So, today’s article is actually going to be about how to transition from a 2-inch field goal tee to a 1-inch to a ¼-inch field goal tee off the ground.
The first thing to note is that kicking is all about timing and momentum. If you’re in a position where your body is past the ball too much, and the ball is in a sub-optimal position where it’s raised up, you’re essentially doing yourself a disservice.
You’re going to hear me translate a lot of things to golf or boxing today, and there’s a good reason for it – there’s a lot of similarity between the three sports. You may not think about it in boxing, but most sports have some similarities to one another, and I’ll try to translate that over into the kicking world.
We’ll start with the 2-inch field goal tee. Traditionally, when you come in on a 2-inch field goal tee, you want your toe to be right about equal with the middle or the seam of the football. Essentially, that gets you in position. Whenever you come in and lock your foot down, it’s right where it needs to be.
It’s right in line with the seam. Now, say you cut the ball into horizontal thirds – the top third, middle third, and bottom third. Ideally, you want to hit the football on the bottom third. To recap, you want your toe equal to the seam, so that you’re catching right where it needs to be.
As you transition to a 1-inch, you’ll simply just go up a little bit more toward the ball of your foot. You would then scoot up your foot a little bit more. Now that it lowers, you want to go a little bit deeper upfield so that timing is still there.
Let’s say we go back to a 2-inch field goal tee and we’re up here where the heel or middle of our foot is even with the football. If we have our heel to the seam and we come in like we would off the ground, by the time we make contact, our whole body would be past the ball and the ball is raised up on a tee.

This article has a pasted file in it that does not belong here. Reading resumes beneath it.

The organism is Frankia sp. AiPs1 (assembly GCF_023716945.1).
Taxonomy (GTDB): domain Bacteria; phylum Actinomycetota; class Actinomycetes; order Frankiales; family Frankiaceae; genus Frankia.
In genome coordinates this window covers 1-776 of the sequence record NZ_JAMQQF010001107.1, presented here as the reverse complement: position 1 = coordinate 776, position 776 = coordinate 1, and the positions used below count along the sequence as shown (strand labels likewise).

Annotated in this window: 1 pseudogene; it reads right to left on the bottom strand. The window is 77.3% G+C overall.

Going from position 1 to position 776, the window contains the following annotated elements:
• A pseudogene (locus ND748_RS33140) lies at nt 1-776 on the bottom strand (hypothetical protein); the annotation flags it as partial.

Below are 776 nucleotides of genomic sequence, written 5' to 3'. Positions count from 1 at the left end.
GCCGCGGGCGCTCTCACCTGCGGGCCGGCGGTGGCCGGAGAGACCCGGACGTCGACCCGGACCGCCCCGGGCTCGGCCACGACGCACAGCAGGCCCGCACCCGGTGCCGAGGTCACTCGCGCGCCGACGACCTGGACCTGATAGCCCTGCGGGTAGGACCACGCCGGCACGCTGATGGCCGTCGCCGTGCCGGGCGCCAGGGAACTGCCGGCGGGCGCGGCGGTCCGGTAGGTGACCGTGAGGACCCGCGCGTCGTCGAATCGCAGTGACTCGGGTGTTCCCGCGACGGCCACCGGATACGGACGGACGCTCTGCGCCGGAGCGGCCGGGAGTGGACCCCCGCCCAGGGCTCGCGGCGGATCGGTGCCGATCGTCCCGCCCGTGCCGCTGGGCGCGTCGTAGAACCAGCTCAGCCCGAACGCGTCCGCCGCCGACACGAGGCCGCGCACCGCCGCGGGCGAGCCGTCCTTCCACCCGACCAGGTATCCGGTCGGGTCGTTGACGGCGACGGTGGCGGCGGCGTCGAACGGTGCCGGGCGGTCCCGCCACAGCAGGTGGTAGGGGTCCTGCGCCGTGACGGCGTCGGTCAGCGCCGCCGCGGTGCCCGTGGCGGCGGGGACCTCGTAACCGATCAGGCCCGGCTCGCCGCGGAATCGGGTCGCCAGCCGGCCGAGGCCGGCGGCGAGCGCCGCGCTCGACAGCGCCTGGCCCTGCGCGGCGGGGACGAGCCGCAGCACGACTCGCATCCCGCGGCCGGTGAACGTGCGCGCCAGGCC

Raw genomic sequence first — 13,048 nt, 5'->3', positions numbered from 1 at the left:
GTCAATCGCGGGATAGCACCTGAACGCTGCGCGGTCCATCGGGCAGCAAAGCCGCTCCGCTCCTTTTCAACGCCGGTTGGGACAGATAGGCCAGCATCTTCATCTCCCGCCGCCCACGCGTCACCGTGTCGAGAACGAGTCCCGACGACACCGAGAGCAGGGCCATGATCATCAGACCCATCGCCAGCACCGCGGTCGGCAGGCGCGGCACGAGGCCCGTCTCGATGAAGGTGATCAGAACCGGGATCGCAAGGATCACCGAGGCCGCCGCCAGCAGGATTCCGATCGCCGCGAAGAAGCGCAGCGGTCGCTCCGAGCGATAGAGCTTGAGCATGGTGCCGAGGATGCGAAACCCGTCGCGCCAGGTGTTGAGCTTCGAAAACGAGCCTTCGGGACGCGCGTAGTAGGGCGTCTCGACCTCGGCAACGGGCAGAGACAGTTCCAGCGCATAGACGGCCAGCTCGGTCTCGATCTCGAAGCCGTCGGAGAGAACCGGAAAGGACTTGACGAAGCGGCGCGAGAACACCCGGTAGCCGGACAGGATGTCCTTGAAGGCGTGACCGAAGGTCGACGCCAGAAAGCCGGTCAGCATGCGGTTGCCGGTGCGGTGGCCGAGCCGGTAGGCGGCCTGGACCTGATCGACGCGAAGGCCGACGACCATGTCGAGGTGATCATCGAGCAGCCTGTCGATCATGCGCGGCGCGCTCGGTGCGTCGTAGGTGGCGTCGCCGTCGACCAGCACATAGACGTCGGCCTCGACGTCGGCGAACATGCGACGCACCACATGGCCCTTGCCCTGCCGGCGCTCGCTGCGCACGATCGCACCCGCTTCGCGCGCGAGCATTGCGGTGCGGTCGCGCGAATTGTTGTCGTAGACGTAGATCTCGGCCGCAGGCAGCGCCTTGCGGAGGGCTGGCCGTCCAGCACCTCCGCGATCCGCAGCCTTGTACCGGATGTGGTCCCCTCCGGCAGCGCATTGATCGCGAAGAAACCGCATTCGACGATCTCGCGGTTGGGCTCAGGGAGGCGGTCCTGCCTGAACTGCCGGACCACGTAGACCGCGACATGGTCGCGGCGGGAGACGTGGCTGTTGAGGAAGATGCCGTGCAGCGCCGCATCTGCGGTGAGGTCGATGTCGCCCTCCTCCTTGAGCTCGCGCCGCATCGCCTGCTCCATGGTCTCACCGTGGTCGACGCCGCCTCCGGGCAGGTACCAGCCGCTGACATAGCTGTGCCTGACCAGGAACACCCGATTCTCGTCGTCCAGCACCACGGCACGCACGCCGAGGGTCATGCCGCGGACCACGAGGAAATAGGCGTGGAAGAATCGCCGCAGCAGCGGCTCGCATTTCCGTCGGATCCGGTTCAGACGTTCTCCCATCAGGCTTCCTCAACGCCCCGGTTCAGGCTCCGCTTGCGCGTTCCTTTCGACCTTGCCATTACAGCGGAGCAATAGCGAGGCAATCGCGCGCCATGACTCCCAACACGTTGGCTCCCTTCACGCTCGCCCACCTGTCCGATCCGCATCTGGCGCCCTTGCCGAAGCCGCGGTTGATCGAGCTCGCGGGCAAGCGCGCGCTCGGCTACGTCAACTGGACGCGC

Do you think you’re going to hit the middle of the football? Probably not, unless you do some type of crunch motion where you’re throwing your whole body down. You might get lucky and get a half-decent football. But it’s most likely that you’re going to get under it if everything’s the way it would be off the ground.
A Professional Kicking a 2 Inch field goal tee?
So, if you’re taking a pro kicker, putting them on a 2-inch field goaltee and having them plant the exact same way they normally would, based on body mechanics, you are going to get under the football and chip it. Same thing with golf – let’s say the ball is right here, but I’m here way past the ball. If I swing my club, with the ball raised up on a tee, I’m going to hit down, chip under it, and it’s likely to go very high, but nowhere. In sand traps, they stand in front of the ball, and they swing down on it so that they scoop it and get under it.
Same thing here where you’re on a tee, you do not want to plant too deep because you’re very likely going to get a lot of spin on the ball. When you get a lot of spin on your kick off a tee, and you’re just not sure what’s going on, and it’s going really high but not very far, that’s a very good indicator that you might want to go down a level on the tees. So, if you’re on a 2-inch, you might go to a 1-inch. If you’re on a 1-inch, you might go to a ½-inch or ¼-inch, if you can find one.